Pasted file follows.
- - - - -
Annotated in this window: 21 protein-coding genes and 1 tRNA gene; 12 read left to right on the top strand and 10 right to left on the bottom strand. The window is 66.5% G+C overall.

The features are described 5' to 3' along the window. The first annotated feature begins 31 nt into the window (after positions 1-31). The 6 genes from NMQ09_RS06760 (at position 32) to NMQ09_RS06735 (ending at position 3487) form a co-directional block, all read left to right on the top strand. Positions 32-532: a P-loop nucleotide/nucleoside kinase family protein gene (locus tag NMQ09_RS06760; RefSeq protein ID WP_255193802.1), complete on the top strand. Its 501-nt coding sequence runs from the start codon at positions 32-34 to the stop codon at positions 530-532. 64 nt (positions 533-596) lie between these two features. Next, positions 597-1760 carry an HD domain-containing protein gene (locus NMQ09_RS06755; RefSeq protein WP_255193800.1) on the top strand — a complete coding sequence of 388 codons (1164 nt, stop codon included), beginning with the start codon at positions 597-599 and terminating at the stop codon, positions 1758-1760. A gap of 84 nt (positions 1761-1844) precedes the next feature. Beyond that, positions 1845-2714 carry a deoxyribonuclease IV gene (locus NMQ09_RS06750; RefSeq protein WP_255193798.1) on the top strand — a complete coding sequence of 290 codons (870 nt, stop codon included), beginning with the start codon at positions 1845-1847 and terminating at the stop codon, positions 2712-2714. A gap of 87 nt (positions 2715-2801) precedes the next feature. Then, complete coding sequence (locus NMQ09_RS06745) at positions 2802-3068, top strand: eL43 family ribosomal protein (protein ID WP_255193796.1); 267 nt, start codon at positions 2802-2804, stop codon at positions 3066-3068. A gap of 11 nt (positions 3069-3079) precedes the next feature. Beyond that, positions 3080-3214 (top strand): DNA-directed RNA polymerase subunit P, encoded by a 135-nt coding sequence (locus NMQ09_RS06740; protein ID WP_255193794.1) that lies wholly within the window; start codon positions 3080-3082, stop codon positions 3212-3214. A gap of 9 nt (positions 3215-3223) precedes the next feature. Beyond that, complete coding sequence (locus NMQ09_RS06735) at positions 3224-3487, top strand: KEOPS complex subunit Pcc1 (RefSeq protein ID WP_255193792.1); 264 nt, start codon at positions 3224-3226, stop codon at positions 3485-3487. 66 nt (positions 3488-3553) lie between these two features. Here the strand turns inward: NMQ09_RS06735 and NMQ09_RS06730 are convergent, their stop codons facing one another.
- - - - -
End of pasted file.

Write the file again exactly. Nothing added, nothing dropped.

Annotated in this window: 21 protein-coding genes and 1 tRNA gene; 12 read left to right on the top strand and 10 right to left on the bottom strand. The window is 66.5% G+C overall.

The features are described 5' to 3' along the window. The first annotated feature begins 31 nt into the window (after positions 1-31). The 6 genes from NMQ09_RS06760 (at position 32) to NMQ09_RS06735 (ending at position 3487) form a co-directional block, all read left to right on the top strand. Positions 32-532: a P-loop nucleotide/nucleoside kinase family protein gene (locus tag NMQ09_RS06760; RefSeq protein ID WP_255193802.1), complete on the top strand. Its 501-nt coding sequence runs from the start codon at positions 32-34 to the stop codon at positions 530-532. 64 nt (positions 533-596) lie between these two features. Next, positions 597-1760 carry an HD domain-containing protein gene (locus NMQ09_RS06755; RefSeq protein WP_255193800.1) on the top strand — a complete coding sequence of 388 codons (1164 nt, stop codon included), beginning with the start codon at positions 597-599 and terminating at the stop codon, positions 1758-1760. A gap of 84 nt (positions 1761-1844) precedes the next feature. Beyond that, positions 1845-2714 carry a deoxyribonuclease IV gene (locus NMQ09_RS06750; RefSeq protein WP_255193798.1) on the top strand — a complete coding sequence of 290 codons (870 nt, stop codon included), beginning with the start codon at positions 1845-1847 and terminating at the stop codon, positions 2712-2714. A gap of 87 nt (positions 2715-2801) precedes the next feature. Then, complete coding sequence (locus NMQ09_RS06745) at positions 2802-3068, top strand: eL43 family ribosomal protein (protein ID WP_255193796.1); 267 nt, start codon at positions 2802-2804, stop codon at positions 3066-3068. A gap of 11 nt (positions 3069-3079) precedes the next feature. Beyond that, positions 3080-3214 (top strand): DNA-directed RNA polymerase subunit P, encoded by a 135-nt coding sequence (locus NMQ09_RS06740; protein ID WP_255193794.1) that lies wholly within the window; start codon positions 3080-3082, stop codon positions 3212-3214. A gap of 9 nt (positions 3215-3223) precedes the next feature. Beyond that, complete coding sequence (locus NMQ09_RS06735) at positions 3224-3487, top strand: KEOPS complex subunit Pcc1 (RefSeq protein ID WP_255193792.1); 264 nt, start codon at positions 3224-3226, stop codon at positions 3485-3487. 66 nt (positions 3488-3553) lie between these two features. Here the strand turns inward: NMQ09_RS06735 and NMQ09_RS06730 are convergent, their stop codons facing one another.